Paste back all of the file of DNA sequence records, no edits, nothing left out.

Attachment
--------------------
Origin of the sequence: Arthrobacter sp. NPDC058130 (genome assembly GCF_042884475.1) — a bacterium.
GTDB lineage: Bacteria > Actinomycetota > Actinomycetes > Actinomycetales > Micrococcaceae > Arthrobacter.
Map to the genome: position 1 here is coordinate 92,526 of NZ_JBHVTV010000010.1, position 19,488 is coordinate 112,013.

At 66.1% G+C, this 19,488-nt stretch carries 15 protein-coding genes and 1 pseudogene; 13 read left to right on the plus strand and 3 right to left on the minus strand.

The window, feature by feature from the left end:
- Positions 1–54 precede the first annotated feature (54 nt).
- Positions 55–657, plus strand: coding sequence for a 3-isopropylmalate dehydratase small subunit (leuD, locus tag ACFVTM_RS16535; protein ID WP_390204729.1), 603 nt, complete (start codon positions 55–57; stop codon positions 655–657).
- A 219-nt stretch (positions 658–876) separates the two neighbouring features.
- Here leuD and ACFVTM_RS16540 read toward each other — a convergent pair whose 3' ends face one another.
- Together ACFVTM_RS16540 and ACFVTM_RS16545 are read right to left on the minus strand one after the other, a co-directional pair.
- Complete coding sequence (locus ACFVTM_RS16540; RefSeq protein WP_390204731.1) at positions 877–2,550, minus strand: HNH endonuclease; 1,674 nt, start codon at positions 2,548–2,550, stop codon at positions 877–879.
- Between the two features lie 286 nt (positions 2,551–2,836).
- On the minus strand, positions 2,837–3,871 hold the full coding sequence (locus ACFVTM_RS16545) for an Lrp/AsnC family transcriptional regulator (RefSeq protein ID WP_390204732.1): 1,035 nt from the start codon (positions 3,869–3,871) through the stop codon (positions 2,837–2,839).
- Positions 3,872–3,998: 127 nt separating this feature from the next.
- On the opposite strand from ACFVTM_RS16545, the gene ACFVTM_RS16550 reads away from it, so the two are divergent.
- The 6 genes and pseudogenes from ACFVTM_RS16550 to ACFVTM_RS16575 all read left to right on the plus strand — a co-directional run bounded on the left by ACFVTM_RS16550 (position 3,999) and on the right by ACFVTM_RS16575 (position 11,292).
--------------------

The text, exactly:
Origin of the sequence: Arthrobacter sp. NPDC058130 (genome assembly GCF_042884475.1) — a bacterium.
GTDB lineage: Bacteria > Actinomycetota > Actinomycetes > Actinomycetales > Micrococcaceae > Arthrobacter.
Map to the genome: position 1 here is coordinate 92,526 of NZ_JBHVTV010000010.1, position 19,488 is coordinate 112,013.

At 66.1% G+C, this 19,488-nt stretch carries 15 protein-coding genes and 1 pseudogene; 13 read left to right on the plus strand and 3 right to left on the minus strand.

The window, feature by feature from the left end:
- Positions 1–54 precede the first annotated feature (54 nt).
- Positions 55–657, plus strand: coding sequence for a 3-isopropylmalate dehydratase small subunit (leuD, locus tag ACFVTM_RS16535; protein ID WP_390204729.1), 603 nt, complete (start codon positions 55–57; stop codon positions 655–657).
- A 219-nt stretch (positions 658–876) separates the two neighbouring features.
- Here leuD and ACFVTM_RS16540 read toward each other — a convergent pair whose 3' ends face one another.
- Together ACFVTM_RS16540 and ACFVTM_RS16545 are read right to left on the minus strand one after the other, a co-directional pair.
- Complete coding sequence (locus ACFVTM_RS16540; RefSeq protein WP_390204731.1) at positions 877–2,550, minus strand: HNH endonuclease; 1,674 nt, start codon at positions 2,548–2,550, stop codon at positions 877–879.
- Between the two features lie 286 nt (positions 2,551–2,836).
- On the minus strand, positions 2,837–3,871 hold the full coding sequence (locus ACFVTM_RS16545) for an Lrp/AsnC family transcriptional regulator (RefSeq protein ID WP_390204732.1): 1,035 nt from the start codon (positions 3,869–3,871) through the stop codon (positions 2,837–2,839).
- Positions 3,872–3,998: 127 nt separating this feature from the next.
- On the opposite strand from ACFVTM_RS16545, the gene ACFVTM_RS16550 reads away from it, so the two are divergent.
- The 6 genes and pseudogenes from ACFVTM_RS16550 to ACFVTM_RS16575 all read left to right on the plus strand — a co-directional run bounded on the left by ACFVTM_RS16550 (position 3,999) and on the right by ACFVTM_RS16575 (position 11,292).